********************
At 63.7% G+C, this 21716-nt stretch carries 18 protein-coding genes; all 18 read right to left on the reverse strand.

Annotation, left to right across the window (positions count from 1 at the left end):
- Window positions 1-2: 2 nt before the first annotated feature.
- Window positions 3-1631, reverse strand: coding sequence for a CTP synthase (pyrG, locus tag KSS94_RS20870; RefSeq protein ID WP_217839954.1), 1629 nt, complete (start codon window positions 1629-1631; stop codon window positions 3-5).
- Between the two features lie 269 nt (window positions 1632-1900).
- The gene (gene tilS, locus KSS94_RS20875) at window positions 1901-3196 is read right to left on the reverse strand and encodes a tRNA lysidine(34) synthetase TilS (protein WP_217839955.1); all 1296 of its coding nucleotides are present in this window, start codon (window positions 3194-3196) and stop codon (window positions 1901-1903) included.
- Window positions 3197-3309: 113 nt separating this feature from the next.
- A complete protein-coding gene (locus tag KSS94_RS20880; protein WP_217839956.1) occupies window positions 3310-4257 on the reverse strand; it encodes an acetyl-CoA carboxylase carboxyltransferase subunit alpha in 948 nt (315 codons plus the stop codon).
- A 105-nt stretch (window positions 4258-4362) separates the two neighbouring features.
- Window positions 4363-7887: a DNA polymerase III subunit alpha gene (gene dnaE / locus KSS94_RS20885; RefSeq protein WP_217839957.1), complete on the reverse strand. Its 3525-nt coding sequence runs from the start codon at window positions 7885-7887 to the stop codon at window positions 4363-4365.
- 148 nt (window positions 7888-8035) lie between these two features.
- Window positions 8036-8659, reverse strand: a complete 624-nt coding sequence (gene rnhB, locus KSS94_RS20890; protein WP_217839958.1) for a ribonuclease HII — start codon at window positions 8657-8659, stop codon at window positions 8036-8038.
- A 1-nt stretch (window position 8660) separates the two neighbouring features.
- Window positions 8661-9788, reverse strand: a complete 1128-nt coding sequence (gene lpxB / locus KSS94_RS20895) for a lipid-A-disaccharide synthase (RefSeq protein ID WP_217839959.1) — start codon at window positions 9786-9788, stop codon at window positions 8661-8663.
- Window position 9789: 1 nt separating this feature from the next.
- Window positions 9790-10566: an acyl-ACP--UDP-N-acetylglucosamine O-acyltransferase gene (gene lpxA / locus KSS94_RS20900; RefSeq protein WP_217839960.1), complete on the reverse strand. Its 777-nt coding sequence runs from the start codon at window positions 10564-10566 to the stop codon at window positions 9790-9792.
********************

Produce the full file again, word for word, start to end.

At 63.7% G+C, this 21716-nt stretch carries 18 protein-coding genes; all 18 read right to left on the reverse strand.

Annotation, left to right across the window (positions count from 1 at the left end):
- Window positions 1-2: 2 nt before the first annotated feature.
- Window positions 3-1631, reverse strand: coding sequence for a CTP synthase (pyrG, locus tag KSS94_RS20870; RefSeq protein ID WP_217839954.1), 1629 nt, complete (start codon window positions 1629-1631; stop codon window positions 3-5).
- Between the two features lie 269 nt (window positions 1632-1900).
- The gene (gene tilS, locus KSS94_RS20875) at window positions 1901-3196 is read right to left on the reverse strand and encodes a tRNA lysidine(34) synthetase TilS (protein WP_217839955.1); all 1296 of its coding nucleotides are present in this window, start codon (window positions 3194-3196) and stop codon (window positions 1901-1903) included.
- Window positions 3197-3309: 113 nt separating this feature from the next.
- A complete protein-coding gene (locus tag KSS94_RS20880; protein WP_217839956.1) occupies window positions 3310-4257 on the reverse strand; it encodes an acetyl-CoA carboxylase carboxyltransferase subunit alpha in 948 nt (315 codons plus the stop codon).
- A 105-nt stretch (window positions 4258-4362) separates the two neighbouring features.
- Window positions 4363-7887: a DNA polymerase III subunit alpha gene (gene dnaE / locus KSS94_RS20885; RefSeq protein WP_217839957.1), complete on the reverse strand. Its 3525-nt coding sequence runs from the start codon at window positions 7885-7887 to the stop codon at window positions 4363-4365.
- 148 nt (window positions 7888-8035) lie between these two features.
- Window positions 8036-8659, reverse strand: a complete 624-nt coding sequence (gene rnhB, locus KSS94_RS20890; protein WP_217839958.1) for a ribonuclease HII — start codon at window positions 8657-8659, stop codon at window positions 8036-8038.
- A 1-nt stretch (window position 8660) separates the two neighbouring features.
- Window positions 8661-9788, reverse strand: a complete 1128-nt coding sequence (gene lpxB / locus KSS94_RS20895) for a lipid-A-disaccharide synthase (RefSeq protein ID WP_217839959.1) — start codon at window positions 9786-9788, stop codon at window positions 8661-8663.
- Window position 9789: 1 nt separating this feature from the next.
- Window positions 9790-10566: an acyl-ACP--UDP-N-acetylglucosamine O-acyltransferase gene (gene lpxA / locus KSS94_RS20900; RefSeq protein WP_217839960.1), complete on the reverse strand. Its 777-nt coding sequence runs from the start codon at window positions 10564-10566 to the stop codon at window positions 9790-9792.